DRAMA; 1hr 54min

STARRING: Rachel Weisz, Rachel McAdams, Alessandro Nivola

Hearts divided: Weisz (left) and McAdams

The Orthodox Jewish community of A Fantastic Woman director Sebastián Lelio’s emotionally messy English-language debut is a cloistered world and mysterious to many. Beneath its decorous rituals, passions run deep in a screenplay by Lelio and Rebecca Lenkiewicz, based on the 2006 novel by The Power’s Naomi Alderman, its title embodied by the rebellious Ronit (Weisz).


A left-field, New York–based photographer, Ronit has returned to London for her rabbi father’s funeral. She has lapsed from the faith, which its adherents resent, but her break with tradition hasn’t made her happy. Even more taboo, of course, is her rekindled affair with her childhood friend and lover, Esti (McAdams), now a teacher and married to her and Ronit’s devout, mutual friend, Dovid (Nivola). Yet when has disapproval ever been a lasting deterrent?


The look of cinematographer Danny Cohen’s London is subdued and wan but the intensity that inflames the women is incendiary. Ronit and Esti are as exotic and alive as hothouse blooms against the uniform drabness. Their attraction to each other is so elemental that when they’re alone, it’s impossible to imagine them apart. It’s also impossible to believe that such ravenous hunger can ever be easily satisfied.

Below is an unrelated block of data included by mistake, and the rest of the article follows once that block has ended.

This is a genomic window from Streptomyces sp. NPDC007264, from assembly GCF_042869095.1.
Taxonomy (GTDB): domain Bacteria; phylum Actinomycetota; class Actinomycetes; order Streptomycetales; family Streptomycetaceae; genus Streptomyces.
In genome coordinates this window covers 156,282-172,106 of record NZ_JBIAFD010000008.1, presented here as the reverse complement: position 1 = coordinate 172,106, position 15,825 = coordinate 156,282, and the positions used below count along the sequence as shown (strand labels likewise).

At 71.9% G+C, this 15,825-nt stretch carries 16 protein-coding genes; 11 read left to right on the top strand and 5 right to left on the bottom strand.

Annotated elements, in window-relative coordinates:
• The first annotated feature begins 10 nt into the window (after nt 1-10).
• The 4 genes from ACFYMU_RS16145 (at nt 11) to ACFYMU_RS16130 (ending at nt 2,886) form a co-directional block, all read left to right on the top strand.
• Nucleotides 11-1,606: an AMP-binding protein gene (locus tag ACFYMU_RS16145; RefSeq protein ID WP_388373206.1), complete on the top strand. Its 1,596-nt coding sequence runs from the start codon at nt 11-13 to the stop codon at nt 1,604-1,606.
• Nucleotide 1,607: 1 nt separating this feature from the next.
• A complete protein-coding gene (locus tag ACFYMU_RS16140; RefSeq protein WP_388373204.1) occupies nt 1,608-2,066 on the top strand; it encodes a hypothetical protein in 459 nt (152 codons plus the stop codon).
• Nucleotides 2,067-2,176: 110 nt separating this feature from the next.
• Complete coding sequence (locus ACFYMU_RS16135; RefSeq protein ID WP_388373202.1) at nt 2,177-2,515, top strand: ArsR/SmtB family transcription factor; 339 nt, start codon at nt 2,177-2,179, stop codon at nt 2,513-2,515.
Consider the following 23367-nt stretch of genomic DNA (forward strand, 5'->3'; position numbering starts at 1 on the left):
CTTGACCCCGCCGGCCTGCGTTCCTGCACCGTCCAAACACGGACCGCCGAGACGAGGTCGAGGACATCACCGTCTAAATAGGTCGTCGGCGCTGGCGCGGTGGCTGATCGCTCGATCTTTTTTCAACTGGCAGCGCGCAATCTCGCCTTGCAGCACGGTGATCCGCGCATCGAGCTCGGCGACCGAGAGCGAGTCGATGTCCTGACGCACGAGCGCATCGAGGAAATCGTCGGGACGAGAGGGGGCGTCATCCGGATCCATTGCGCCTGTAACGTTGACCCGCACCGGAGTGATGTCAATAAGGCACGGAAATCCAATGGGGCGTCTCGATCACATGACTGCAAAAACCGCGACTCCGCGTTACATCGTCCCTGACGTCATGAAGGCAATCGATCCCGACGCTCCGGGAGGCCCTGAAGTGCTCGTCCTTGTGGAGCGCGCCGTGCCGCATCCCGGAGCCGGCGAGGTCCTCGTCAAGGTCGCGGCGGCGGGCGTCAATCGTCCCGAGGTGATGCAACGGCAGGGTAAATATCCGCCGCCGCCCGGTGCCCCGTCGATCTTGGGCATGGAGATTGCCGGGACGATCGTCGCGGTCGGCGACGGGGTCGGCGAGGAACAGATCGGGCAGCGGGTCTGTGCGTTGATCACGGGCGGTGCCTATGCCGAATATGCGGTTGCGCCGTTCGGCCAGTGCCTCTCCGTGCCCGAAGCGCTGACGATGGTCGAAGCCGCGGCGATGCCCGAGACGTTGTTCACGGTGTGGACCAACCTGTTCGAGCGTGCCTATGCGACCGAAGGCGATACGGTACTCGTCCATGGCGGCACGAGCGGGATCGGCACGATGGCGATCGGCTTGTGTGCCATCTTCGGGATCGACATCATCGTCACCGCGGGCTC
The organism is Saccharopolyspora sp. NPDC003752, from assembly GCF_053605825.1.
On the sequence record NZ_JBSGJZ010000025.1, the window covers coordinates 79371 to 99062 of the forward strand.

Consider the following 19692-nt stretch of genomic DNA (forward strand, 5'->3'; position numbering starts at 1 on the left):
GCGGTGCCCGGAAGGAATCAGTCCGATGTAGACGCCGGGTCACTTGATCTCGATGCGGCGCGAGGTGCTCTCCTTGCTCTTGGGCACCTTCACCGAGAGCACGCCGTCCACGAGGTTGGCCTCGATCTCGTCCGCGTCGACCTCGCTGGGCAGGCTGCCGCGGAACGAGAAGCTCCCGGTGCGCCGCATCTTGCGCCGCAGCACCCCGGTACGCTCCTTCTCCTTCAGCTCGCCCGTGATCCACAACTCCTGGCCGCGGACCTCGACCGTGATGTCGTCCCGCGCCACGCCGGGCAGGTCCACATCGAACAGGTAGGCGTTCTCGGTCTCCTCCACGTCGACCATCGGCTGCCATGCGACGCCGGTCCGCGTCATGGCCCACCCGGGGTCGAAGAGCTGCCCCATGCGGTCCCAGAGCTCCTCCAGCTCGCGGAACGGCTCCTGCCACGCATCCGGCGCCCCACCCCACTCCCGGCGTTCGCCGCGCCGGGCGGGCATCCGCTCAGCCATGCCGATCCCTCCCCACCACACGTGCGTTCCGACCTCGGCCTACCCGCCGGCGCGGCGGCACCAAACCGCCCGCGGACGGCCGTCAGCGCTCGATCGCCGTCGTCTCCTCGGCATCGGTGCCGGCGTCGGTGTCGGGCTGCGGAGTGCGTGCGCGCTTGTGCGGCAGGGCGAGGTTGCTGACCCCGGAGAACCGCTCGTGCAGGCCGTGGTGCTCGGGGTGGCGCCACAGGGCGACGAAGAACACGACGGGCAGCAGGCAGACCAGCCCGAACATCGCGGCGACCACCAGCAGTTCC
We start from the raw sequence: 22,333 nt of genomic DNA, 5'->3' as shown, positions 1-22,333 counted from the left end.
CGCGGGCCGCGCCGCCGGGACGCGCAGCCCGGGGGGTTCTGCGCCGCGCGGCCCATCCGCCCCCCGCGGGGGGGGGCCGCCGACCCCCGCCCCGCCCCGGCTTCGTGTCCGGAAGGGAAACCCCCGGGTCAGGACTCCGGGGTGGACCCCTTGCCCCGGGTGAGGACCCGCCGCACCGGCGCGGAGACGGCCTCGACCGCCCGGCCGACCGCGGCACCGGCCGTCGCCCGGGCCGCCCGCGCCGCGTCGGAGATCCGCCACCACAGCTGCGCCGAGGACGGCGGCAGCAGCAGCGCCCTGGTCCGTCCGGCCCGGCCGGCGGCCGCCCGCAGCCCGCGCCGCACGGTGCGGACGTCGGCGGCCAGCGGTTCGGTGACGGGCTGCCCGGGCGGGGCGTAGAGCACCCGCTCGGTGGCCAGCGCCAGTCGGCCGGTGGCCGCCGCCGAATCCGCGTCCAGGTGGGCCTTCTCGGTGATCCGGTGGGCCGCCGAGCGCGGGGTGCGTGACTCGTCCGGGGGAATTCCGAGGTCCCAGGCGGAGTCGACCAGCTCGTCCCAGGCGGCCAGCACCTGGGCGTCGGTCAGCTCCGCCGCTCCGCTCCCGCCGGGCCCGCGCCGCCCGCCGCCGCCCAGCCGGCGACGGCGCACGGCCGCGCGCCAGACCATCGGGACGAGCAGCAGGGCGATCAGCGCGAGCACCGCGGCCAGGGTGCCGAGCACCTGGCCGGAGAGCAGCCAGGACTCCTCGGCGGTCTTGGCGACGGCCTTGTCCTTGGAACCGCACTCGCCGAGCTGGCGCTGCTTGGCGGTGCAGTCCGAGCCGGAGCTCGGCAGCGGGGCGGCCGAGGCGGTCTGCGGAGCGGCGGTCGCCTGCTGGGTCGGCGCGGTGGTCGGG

While Nivola gracefully navigates Dovid’s singular conflicts, Weisz and McAdams aren’t holding back, their characters’ urgent sexuality a glaring contrast to Esti and Dovid’s religiously sanctioned coupling. Disobedience is in part about the burden of such duty, but there’s a beauty to time-honoured boundaries, as well. Question and test them, and something is bound to break.